Mega-budget epic Desert Warrior, starring Anthony Mackie and Aiysha Hart, has been a big talking point here in Jeddah this week as it nears wrapping production in Saudi Arabia’s Neom region. The $140M 7th Century-set action title marks not only the biggest production to shoot in the KSA since it lifted its ban on cinemas four years ago but it also represents a major collaboration between creative and financial models in the region and Hollywood talent.
“I think Desert Warrior is something of a statement movie, certainly on behalf of the Saudi film industry, but actually the entire Arab-speaking region,” AGC Studios’ Stuart Ford told delegates at a panel at the Red Sea International Film Festival on Wednesday. AGC Studios is producing the film with JB Pictures and MBC Studios, the in-house production arm of leading MENA media company MBC Group. The project is also the first tentpole-sized project to be shot at futuristic city Neom.
“The film and TV sector in this part of the world is growing very quickly,” Ford said. “And, like in any growing production sector around the world, initially you need to import some expertise and Hollywood know-how. But the goal is obviously to infuse that know-how into the local industry.”
Ford was joined on stage by MBC Studios’ Saudi chief Zeinab Abu Alsamh who noted that while this big-budget project has imported some of this Hollywood expertise for Desert Warrior, it was paramount to have a story that resonated with local audiences.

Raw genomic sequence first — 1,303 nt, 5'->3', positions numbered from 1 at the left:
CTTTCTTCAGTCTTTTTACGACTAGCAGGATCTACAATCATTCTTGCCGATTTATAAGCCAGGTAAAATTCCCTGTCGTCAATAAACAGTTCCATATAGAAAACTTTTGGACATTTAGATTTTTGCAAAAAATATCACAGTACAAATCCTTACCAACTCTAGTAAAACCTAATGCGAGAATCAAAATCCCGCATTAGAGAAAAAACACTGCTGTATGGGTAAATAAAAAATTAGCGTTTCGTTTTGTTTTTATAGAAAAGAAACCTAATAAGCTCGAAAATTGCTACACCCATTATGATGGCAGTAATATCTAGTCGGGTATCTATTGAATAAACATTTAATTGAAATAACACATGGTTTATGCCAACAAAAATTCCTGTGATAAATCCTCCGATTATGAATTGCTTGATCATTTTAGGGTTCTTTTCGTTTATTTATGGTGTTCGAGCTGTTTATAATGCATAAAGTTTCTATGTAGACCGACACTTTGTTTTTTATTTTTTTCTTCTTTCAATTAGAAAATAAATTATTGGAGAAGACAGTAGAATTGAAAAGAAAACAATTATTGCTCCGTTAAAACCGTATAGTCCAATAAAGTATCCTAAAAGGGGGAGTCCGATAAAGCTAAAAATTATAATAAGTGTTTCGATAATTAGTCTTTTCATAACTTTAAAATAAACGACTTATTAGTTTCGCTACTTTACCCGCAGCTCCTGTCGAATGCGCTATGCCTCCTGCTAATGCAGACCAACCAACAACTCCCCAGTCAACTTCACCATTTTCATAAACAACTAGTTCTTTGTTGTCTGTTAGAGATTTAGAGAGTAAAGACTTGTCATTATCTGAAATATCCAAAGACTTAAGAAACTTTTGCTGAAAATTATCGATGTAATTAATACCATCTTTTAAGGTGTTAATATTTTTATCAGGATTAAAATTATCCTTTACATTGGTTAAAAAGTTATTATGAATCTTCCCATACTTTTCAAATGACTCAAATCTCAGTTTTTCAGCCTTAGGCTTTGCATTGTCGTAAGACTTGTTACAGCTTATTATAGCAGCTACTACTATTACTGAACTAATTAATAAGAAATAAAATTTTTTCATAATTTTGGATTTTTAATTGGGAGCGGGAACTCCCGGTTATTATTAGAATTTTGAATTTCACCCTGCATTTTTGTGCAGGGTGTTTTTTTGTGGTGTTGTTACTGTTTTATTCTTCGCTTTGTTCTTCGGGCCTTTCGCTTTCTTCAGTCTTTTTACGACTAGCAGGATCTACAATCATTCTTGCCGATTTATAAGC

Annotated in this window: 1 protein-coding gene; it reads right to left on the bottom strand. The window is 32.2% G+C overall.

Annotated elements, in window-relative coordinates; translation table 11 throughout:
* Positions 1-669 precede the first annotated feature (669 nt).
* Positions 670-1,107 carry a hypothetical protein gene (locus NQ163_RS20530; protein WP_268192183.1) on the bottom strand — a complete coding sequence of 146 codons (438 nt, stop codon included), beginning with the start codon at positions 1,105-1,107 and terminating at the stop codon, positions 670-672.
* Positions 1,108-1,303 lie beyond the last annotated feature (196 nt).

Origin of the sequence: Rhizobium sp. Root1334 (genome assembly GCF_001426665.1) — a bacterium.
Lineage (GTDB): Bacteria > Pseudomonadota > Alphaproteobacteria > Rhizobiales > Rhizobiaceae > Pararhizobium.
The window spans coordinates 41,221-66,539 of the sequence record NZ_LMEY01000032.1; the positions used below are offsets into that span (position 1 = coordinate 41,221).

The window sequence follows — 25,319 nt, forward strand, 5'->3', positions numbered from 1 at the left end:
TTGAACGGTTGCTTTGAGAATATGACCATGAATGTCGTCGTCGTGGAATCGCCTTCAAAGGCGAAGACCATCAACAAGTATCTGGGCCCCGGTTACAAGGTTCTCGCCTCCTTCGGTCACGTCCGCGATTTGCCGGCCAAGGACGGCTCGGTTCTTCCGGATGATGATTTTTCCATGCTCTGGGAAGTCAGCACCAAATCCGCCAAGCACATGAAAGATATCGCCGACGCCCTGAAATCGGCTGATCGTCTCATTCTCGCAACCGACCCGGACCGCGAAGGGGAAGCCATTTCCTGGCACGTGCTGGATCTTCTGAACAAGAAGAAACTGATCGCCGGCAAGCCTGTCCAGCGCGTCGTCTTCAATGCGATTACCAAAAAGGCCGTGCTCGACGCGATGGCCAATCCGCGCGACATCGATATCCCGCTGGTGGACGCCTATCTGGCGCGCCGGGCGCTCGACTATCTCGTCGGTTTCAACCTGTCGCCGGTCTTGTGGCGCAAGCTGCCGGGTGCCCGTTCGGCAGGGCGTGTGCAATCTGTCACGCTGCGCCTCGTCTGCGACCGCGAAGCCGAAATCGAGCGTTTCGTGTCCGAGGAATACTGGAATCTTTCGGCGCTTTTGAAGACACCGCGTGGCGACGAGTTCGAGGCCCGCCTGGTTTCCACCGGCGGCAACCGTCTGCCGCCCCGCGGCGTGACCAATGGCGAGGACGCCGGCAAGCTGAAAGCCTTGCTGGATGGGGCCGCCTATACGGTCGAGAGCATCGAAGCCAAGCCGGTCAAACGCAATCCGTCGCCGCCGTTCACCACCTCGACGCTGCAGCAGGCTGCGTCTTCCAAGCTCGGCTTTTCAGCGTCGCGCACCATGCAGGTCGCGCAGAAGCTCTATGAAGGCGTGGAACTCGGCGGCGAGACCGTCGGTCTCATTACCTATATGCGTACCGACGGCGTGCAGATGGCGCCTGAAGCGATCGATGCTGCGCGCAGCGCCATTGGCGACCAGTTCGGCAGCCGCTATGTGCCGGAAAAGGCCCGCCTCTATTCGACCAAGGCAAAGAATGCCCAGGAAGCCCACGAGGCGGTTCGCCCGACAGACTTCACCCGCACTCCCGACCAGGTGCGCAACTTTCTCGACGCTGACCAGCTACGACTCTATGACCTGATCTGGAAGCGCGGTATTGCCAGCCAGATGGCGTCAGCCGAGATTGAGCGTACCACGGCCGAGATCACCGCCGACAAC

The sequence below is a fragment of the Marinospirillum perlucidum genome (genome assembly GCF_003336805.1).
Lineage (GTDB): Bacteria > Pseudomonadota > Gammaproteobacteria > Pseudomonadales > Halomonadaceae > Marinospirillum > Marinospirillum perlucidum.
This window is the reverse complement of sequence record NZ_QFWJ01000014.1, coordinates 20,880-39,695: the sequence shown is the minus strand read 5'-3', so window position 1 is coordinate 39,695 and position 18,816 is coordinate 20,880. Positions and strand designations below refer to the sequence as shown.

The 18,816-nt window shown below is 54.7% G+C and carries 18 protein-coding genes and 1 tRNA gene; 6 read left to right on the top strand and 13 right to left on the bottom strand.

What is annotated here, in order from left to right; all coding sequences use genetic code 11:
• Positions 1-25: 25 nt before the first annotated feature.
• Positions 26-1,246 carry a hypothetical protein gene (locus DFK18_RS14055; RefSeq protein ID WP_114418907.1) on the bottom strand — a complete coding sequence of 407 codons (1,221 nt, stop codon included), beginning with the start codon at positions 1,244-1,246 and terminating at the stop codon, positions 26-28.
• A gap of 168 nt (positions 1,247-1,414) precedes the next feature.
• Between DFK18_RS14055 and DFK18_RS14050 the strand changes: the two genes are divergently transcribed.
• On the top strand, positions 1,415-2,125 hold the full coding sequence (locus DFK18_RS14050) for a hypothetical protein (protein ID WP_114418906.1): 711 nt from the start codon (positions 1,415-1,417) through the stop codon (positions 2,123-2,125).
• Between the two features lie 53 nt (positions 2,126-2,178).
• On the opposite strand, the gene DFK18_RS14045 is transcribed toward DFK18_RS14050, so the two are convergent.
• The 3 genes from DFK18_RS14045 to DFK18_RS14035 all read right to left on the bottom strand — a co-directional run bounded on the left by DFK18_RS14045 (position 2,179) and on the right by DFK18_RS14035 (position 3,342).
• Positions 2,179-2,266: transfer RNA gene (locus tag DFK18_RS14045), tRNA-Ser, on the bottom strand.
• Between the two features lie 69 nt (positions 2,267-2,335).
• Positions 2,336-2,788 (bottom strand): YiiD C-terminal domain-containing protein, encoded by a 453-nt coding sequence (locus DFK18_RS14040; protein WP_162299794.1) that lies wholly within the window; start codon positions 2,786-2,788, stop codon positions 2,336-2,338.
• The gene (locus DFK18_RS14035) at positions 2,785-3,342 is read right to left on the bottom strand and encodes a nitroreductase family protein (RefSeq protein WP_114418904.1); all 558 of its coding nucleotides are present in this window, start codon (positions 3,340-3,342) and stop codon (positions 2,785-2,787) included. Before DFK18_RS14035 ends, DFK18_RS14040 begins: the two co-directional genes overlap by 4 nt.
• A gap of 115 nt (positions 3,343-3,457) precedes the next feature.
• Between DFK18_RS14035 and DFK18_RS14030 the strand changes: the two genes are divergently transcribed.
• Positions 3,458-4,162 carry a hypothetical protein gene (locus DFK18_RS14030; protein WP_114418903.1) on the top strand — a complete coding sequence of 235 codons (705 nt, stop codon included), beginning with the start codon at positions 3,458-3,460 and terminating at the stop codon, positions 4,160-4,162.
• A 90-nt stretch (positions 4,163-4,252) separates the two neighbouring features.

“We wanted to share a story that is rooted in this region and historically accurate but would have elements to travel,” she said.
Ford noted that the opportunities made available right now for international audiences to consume non-English language content were never better while Abu Alsamh added that she was encouraged by the local support happening by policymakers and the private sector in Saudi Arabia.
“It’s a wonderful time to be a filmmaker here,” she said. “People are eager and hungry to help and be a part of this prosperous industry.”
Since his days at IM Global, Ford has always had a keen eye for spotting growth and opportunities in burgeoning markets, having built up strong slates of local language content from China, Southeast Asia and Latin America. He said he was confident that the Arab-speaking world would follow the same boom trajectory as these other markets.
“The parallels are that you see a desire to build a local industry and to create infrastructure, to create jobs, to generate a creative place to promote tourism off the back of that production,” said Ford. “But you have a huge diaspora audience of Arabic speakers around the world who, for the most part, have not been well served, just from an access perspective and as global distribution evolves, there’s more demand from that diaspora audience globally.”
He pointed to local UAE hit The Ambush, which is already the highest-grossing Arabic language film ever in that territory and Ford said AGC was setting up what he believed to be a “fairly high profile” global distribution framework for that film off the back of this unprecedented local success.”
Ford added that he was “excited” about the fact that “things happen quickly and with ferocity” in the Middle East.
“Local industries are muscling up and aiming to compete, but in Saudi [Arabia] and the Gulf, there are governments and state bodies who have decided it’s time to walk in,” he said. “There’s a level of investment both financially and in terms of resources to that process that is, in some ways, unparalleled anywhere else internationally.
“Having seen similar production boom periods in Southern Asia, Southeast Asia and Latin America, I see a level of momentum here that in many ways, exceeds what we’ve seen before. Our perspective at AGC, which is in many ways one of the gatekeepers to the global universe, is that the Arab-speaking world is a coming force.”
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